With the midway point of 2020 fast approaching, and the world in the midst of perhaps the largest shift in employment in my lifetime, it seems like an appropriate time time to take a peek at how software job trends are looking through the lens of Ask HN: Who is hiring?, a regular, monthly collection of software development job postings. The summary posts on hntrends.com usually focus on specific technologies that are gaining or losing adoption, but first let's look at how Covid-19 is affecting this specific job board.
Just as it did last year, React completed the full calendar 2019 as the top tech in Ask HN: Who is hiring? extending its win streak to 31 months. React has been trending down in recent months and December marks its lowest share of the year, at just over 25% of postings. But, the runner up, Python, still has a long way to go to catch up.
Fall hiring season was in full swing in October's "Ask HN: Who is hiring?" thread with the usual technologies in demand. React ran away with the top spot again, showing no sign of weakness as it beat Python by 8 percentage points and won for the 29th month in a row.
While React won again, its 27th month in a row, TypeScript looks like August's top story, as it cracks the Top 10 for the first time. TypeScript reached the Top 20 last September and continued to climb over the past twelve months. TypeScript appears to have gotten swept up in React's ecosystem as developers use TypeScript to create React apps. TypeScript is even the 3rd most popular programming language overall now, jumping over the Go Programming Languge.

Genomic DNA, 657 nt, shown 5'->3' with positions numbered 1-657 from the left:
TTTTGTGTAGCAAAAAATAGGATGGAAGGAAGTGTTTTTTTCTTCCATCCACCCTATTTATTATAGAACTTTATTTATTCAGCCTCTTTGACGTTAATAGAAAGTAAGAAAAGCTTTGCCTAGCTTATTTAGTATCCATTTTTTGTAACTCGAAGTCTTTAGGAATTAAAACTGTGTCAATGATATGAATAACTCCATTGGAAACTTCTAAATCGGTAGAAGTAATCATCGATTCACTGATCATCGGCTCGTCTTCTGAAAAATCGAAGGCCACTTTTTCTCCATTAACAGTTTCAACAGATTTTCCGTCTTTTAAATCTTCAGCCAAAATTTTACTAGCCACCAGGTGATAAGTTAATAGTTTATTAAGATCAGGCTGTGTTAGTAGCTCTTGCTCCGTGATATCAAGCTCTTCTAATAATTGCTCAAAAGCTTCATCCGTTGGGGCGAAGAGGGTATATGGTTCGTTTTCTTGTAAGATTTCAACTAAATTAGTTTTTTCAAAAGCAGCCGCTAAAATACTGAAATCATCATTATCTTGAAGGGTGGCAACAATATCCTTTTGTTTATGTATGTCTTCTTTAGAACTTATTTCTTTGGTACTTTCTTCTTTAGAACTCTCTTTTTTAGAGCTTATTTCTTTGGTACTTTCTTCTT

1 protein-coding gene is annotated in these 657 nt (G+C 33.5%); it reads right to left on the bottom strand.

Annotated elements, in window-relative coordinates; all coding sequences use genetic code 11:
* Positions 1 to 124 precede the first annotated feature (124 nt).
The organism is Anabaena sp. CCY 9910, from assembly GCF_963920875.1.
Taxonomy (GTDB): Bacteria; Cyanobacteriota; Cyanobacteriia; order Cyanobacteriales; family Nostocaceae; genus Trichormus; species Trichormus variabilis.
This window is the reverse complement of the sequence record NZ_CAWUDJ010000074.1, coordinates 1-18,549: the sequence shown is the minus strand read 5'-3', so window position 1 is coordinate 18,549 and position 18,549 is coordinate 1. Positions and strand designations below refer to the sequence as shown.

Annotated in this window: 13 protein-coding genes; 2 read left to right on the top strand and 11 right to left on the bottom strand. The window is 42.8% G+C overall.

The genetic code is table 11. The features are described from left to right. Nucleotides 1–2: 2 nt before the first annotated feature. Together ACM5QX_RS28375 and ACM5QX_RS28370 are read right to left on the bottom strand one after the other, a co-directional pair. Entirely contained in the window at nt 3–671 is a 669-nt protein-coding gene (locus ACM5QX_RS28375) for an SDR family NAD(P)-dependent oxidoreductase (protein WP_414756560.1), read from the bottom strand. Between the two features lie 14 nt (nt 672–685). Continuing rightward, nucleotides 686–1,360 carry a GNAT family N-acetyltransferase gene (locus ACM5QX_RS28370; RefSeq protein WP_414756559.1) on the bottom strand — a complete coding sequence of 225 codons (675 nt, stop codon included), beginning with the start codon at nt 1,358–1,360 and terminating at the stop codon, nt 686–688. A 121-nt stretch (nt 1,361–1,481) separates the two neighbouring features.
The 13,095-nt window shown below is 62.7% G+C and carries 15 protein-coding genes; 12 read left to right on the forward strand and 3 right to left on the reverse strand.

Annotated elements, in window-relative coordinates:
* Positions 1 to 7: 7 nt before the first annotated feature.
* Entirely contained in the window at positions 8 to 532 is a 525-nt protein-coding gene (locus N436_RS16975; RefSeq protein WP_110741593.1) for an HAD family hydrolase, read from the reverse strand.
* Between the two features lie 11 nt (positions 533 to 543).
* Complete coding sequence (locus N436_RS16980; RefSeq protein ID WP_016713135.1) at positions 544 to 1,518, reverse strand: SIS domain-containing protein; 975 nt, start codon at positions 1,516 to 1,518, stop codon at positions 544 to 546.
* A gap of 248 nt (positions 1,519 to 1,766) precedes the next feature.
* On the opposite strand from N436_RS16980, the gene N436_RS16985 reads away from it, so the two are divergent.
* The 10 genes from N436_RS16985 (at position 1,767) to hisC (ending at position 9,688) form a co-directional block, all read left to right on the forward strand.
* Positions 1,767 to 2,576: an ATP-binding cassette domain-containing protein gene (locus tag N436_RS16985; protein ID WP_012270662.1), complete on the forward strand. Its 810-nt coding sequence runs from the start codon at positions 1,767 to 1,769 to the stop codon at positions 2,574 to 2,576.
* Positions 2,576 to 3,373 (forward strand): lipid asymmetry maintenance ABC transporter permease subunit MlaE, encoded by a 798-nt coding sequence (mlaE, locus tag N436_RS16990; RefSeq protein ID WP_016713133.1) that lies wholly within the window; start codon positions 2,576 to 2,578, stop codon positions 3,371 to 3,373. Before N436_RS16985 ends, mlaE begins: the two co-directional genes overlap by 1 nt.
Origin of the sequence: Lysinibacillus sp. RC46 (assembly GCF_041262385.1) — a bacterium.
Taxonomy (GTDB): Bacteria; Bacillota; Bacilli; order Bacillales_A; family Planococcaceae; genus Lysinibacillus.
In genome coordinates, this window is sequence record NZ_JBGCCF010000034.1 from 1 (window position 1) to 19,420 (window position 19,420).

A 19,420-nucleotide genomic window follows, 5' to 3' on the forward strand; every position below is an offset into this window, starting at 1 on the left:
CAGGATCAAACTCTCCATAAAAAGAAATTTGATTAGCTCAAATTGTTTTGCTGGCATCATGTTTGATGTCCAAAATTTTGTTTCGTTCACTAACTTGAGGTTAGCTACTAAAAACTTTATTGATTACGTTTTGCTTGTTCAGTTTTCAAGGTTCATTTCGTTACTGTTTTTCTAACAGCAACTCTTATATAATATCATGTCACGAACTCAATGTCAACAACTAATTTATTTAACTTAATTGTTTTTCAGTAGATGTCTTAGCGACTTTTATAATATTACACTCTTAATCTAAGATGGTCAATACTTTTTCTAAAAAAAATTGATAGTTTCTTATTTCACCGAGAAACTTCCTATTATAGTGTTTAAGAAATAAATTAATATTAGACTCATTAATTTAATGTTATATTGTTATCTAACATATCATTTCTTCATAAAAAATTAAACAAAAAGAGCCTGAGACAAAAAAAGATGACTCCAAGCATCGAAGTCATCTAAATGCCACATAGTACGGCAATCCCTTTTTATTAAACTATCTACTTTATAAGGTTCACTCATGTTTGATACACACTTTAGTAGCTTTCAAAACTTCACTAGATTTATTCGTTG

Welcome back! Hacker News Hiring Trends returns from a Spring Break to get caught up on 2019 technology trends. It may come as a surprise, but React is still on top, running its win streak past 2 years. React first won in June 2017 and has been on top ever since. No other technology has enjoyed such a string of success in the 8 year history of "Who is hiring".
With React's incredible rise and dominance, this month marks 22 wins in a row, it becomes an interesting challenge to find other trends in the rankings. One such trend worth mentioning is the database battles. A few years ago, the competition between PostgreSQL and MySQL was close with each going back and forth. Sometime around 2015, PostgreSQL began to consistently beat MySQL and fast forward to 2019, it's no longer close with PostgreSQL opening a 10% lead over MySQL this month.
These charts show what's popular and trending in programming languages, frameworks and technologies used to develop modern software applications as indicated by Hacker News activity. Using the HN Search API and a dictionary of software terms, all of the the comments (job postings) in the "whoishiring" submissions from April 2011 to the latest month were processed to count the number of times each software term was mentioned.
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